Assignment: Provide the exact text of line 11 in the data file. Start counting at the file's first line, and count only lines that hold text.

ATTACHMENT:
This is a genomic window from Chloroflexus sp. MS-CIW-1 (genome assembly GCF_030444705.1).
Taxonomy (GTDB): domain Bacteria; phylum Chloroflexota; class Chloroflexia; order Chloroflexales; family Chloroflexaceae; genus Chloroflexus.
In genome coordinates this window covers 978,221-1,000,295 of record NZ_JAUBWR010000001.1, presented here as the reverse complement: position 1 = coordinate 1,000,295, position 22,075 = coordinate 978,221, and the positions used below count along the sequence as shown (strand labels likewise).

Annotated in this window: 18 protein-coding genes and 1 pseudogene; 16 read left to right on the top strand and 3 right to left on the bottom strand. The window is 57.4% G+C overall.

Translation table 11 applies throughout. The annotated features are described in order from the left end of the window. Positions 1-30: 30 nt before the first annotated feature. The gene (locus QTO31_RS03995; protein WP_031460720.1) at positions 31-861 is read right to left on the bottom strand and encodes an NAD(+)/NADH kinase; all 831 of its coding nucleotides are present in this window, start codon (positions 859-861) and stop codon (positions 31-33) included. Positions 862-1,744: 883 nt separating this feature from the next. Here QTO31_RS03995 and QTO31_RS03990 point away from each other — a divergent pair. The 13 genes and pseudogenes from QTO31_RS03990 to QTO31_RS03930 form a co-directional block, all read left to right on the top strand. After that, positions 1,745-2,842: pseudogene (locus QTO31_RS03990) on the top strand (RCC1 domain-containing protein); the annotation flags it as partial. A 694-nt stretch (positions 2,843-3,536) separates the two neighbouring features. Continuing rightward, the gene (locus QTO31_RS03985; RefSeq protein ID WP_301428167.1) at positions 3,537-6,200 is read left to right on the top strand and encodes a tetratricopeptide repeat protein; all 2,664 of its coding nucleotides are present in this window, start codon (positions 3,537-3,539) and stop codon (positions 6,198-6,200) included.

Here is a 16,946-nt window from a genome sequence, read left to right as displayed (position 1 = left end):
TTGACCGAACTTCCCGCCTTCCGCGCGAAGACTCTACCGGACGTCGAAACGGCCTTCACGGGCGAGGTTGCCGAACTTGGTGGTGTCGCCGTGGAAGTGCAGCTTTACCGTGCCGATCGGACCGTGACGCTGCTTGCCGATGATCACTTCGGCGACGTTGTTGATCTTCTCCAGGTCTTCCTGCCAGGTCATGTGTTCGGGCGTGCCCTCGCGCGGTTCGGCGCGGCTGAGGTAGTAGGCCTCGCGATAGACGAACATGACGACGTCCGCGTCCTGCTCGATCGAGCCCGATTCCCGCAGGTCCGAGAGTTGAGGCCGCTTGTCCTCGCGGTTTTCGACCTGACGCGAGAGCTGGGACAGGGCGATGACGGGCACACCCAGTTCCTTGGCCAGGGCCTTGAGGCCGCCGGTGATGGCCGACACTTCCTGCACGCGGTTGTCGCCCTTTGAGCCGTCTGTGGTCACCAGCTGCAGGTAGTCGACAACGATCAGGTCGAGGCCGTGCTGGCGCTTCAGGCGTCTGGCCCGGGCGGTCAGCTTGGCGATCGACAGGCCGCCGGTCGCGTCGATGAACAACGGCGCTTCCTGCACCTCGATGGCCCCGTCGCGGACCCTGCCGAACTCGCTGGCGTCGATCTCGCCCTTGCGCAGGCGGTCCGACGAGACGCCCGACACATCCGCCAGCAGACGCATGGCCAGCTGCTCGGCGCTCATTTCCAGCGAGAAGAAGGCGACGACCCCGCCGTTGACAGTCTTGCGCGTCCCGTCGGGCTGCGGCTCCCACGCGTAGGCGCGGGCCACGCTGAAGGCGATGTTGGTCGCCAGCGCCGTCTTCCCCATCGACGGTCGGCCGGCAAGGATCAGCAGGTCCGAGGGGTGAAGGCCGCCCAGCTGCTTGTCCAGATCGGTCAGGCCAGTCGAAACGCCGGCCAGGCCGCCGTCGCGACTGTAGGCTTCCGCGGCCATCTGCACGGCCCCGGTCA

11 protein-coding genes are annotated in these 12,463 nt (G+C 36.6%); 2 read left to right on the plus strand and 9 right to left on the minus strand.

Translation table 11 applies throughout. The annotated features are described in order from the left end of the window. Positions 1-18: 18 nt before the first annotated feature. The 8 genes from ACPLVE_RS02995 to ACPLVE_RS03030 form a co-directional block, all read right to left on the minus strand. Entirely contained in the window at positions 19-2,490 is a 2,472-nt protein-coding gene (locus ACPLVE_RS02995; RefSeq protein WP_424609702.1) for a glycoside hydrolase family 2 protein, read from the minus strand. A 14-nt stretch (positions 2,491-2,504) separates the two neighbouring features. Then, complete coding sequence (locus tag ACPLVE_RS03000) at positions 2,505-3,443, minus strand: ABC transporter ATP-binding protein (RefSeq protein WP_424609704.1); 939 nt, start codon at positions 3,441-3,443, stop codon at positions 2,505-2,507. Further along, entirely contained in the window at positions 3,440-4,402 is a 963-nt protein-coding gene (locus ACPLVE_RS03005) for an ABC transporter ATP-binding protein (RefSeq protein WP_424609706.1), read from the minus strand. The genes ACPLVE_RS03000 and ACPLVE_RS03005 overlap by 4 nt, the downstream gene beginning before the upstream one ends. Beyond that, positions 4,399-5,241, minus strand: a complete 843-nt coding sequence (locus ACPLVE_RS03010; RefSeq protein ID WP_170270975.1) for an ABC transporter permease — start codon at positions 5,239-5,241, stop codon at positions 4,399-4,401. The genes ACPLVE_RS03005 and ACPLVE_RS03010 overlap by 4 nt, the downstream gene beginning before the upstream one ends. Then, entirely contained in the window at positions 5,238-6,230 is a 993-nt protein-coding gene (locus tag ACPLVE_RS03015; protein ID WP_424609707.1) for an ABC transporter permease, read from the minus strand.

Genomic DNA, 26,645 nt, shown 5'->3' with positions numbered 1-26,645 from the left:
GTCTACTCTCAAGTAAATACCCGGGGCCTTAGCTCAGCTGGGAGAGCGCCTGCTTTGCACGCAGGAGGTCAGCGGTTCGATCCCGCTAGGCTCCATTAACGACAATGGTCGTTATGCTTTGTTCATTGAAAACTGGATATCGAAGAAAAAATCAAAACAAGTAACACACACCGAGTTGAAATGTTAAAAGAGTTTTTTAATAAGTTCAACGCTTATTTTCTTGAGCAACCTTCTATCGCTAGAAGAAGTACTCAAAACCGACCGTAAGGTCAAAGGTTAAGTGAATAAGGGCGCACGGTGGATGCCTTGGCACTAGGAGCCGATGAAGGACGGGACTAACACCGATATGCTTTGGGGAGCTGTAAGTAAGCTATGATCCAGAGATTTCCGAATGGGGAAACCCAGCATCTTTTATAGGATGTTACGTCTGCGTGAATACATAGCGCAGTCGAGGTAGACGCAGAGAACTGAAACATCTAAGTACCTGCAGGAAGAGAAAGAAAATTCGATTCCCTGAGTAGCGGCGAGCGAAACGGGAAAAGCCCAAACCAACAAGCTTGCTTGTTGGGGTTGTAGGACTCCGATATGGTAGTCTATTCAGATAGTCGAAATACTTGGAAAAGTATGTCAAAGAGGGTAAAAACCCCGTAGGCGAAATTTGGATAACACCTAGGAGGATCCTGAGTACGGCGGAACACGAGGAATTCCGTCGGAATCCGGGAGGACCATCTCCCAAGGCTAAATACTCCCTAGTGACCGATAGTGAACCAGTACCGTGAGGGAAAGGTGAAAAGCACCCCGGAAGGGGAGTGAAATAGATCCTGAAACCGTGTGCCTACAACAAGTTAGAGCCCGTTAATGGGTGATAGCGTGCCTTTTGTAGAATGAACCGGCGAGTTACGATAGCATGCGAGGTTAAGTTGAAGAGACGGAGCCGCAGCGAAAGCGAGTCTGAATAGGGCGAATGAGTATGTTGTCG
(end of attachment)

GTCTACTCTCAAGTAAATACCCGGGGCCTTAGCTCAGCTGGGAGAGCGCCTGCTTTGCACGCAGGAGGTCAGCGGTTCGATCCCGCTAGGCTCCATTAACGACAATGGTCGTTATGCTTTGTTCATTGAAAACTGGATATCGAAGAAAAAATCAAAACAAGTAACACACACCGAGTTGAAATGTTAAAAGAGTTTTTTAATAAGTTCAACGCTTATTTTCTTGAGCAACCTTCTATCGCTAGAAGAAGTACTCAAAACCGACCGTAAGGTCAAAGGTTAAGTGAATAAGGGCGCACGGTGGATGCCTTGGCACTAGGAGCCGATGAAGGACGGGACTAACACCGATATGCTTTGGGGAGCTGTAAGTAAGCTATGATCCAGAGATTTCCGAATGGGGAAACCCAGCATCTTTTATAGGATGTTACGTCTGCGTGAATACATAGCGCAGTCGAGGTAGACGCAGAGAACTGAAACATCTAAGTACCTGCAGGAAGAGAAAGAAAATTCGATTCCCTGAGTAGCGGCGAGCGAAACGGGAAAAGCCCAAACCAACAAGCTTGCTTGTTGGGGTTGTAGGACTCCGATATGGTAGTCTATTCAGATAGTCGAAATACTTGGAAAAGTATGTCAAAGAGGGTAAAAACCCCGTAGGCGAAATTTGGATAACACCTAGGAGGATCCTGAGTACGGCGGAACACGAGGAATTCCGTCGGAATCCGGGAGGACCATCTCCCAAGGCTAAATACTCCCTAGTGACCGATAGTGAACCAGTACCGTGAGGGAAAGGTGAAAAGCACCCCGGAAGGGGAGTGAAATAGATCCTGAAACCGTGTGCCTACAACAAGTTAGAGCCCGTTAATGGGTGATAGCGTGCCTTTTGTAGAATGAACCGGCGAGTTACGATAGCATGCGAGGTTAAGTTGAAGAGACGGAGCCGCAGCGAAAGCGAGTCTGAATAGGGCGAATGAGTATGTTGTCG